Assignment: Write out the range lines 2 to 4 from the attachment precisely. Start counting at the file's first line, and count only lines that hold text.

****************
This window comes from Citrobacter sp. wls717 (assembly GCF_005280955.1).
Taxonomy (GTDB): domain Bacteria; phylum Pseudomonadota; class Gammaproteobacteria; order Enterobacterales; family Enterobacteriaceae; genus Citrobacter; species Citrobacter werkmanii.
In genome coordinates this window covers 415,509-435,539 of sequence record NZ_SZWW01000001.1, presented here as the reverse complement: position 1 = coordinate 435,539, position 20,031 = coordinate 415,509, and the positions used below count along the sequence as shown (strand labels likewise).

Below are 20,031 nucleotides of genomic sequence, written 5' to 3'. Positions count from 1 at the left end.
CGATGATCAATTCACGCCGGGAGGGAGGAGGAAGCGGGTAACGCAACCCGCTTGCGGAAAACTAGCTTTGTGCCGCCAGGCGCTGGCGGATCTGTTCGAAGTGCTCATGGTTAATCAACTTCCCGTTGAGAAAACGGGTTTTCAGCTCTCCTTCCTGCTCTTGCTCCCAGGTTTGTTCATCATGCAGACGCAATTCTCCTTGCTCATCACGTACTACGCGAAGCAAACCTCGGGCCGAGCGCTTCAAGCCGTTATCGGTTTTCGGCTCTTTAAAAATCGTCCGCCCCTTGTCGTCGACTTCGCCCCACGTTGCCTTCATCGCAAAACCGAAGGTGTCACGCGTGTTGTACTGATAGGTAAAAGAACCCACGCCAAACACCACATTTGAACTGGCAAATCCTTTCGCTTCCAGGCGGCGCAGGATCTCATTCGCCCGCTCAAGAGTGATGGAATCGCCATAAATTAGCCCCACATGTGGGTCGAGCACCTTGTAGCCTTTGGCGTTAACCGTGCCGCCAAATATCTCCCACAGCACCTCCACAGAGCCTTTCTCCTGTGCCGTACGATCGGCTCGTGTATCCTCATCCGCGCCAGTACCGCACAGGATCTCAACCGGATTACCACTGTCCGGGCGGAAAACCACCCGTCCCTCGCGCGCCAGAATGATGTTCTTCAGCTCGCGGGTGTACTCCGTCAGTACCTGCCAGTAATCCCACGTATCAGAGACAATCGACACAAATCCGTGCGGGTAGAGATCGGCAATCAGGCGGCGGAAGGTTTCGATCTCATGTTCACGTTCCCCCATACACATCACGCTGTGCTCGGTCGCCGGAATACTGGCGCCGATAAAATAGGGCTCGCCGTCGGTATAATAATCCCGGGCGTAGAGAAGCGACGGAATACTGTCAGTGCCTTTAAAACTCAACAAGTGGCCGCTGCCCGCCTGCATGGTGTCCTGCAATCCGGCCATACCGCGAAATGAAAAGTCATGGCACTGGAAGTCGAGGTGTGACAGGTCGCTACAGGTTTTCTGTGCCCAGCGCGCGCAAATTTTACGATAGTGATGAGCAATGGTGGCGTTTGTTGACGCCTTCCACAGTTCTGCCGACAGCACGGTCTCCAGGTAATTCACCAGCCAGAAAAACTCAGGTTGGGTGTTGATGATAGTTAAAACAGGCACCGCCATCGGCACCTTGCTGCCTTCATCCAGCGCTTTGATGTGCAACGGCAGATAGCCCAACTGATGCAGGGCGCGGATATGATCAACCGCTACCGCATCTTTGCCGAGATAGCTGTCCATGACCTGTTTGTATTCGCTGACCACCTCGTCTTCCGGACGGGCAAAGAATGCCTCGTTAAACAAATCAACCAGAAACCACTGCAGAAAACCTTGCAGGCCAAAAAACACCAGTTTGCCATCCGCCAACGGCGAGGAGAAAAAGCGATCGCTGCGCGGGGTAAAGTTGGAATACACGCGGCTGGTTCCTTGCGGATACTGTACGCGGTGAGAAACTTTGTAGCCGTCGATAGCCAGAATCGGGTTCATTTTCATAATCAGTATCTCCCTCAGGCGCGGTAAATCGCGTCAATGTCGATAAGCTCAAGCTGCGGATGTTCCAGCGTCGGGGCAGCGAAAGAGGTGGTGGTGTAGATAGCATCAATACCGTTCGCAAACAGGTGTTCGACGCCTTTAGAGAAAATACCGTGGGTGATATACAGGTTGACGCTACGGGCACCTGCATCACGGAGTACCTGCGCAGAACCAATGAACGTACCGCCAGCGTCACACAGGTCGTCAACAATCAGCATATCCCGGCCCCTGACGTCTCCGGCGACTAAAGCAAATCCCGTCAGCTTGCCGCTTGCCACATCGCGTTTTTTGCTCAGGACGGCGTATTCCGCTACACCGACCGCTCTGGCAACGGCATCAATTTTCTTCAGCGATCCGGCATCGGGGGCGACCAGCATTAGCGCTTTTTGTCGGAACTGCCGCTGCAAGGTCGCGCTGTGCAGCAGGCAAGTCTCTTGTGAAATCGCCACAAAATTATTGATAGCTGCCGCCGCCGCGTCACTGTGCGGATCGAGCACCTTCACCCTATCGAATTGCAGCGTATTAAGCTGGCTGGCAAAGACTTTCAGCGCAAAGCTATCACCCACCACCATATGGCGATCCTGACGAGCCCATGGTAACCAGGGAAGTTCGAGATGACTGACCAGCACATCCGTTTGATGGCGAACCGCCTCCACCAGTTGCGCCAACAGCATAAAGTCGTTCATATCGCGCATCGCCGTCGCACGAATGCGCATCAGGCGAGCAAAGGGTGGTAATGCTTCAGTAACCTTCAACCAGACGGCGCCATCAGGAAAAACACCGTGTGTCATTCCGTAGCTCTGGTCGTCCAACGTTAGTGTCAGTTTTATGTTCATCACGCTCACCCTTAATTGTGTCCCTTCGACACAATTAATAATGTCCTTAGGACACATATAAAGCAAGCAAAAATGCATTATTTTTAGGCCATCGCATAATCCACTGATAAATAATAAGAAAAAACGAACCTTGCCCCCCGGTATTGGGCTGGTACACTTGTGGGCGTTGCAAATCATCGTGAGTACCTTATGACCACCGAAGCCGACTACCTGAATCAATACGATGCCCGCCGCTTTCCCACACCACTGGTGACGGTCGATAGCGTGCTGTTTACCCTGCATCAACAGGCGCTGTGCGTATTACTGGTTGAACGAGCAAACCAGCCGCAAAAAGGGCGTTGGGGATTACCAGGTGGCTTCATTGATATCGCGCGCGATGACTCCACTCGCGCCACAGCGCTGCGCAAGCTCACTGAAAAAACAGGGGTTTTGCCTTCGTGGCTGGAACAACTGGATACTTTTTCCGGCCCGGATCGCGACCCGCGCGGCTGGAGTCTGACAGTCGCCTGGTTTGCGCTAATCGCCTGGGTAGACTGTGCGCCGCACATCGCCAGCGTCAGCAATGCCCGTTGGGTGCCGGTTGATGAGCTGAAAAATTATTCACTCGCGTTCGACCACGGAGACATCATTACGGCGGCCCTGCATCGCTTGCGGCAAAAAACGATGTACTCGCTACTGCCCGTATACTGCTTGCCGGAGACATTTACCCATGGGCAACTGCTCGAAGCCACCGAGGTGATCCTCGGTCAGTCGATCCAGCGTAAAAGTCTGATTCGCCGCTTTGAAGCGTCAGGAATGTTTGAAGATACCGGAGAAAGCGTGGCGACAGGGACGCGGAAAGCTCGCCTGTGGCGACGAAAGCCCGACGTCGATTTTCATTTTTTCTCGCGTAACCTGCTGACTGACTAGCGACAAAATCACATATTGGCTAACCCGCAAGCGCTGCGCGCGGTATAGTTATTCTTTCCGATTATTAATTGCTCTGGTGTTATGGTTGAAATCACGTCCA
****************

Taxonomy (GTDB): domain Bacteria; phylum Pseudomonadota; class Gammaproteobacteria; order Enterobacterales; family Enterobacteriaceae; genus Citrobacter; species Citrobacter werkmanii.
In genome coordinates this window covers 415,509-435,539 of sequence record NZ_SZWW01000001.1, presented here as the reverse complement: position 1 = coordinate 435,539, position 20,031 = coordinate 415,509, and the positions used below count along the sequence as shown (strand labels likewise).

Below are 20,031 nucleotides of genomic sequence, written 5' to 3'. Positions count from 1 at the left end.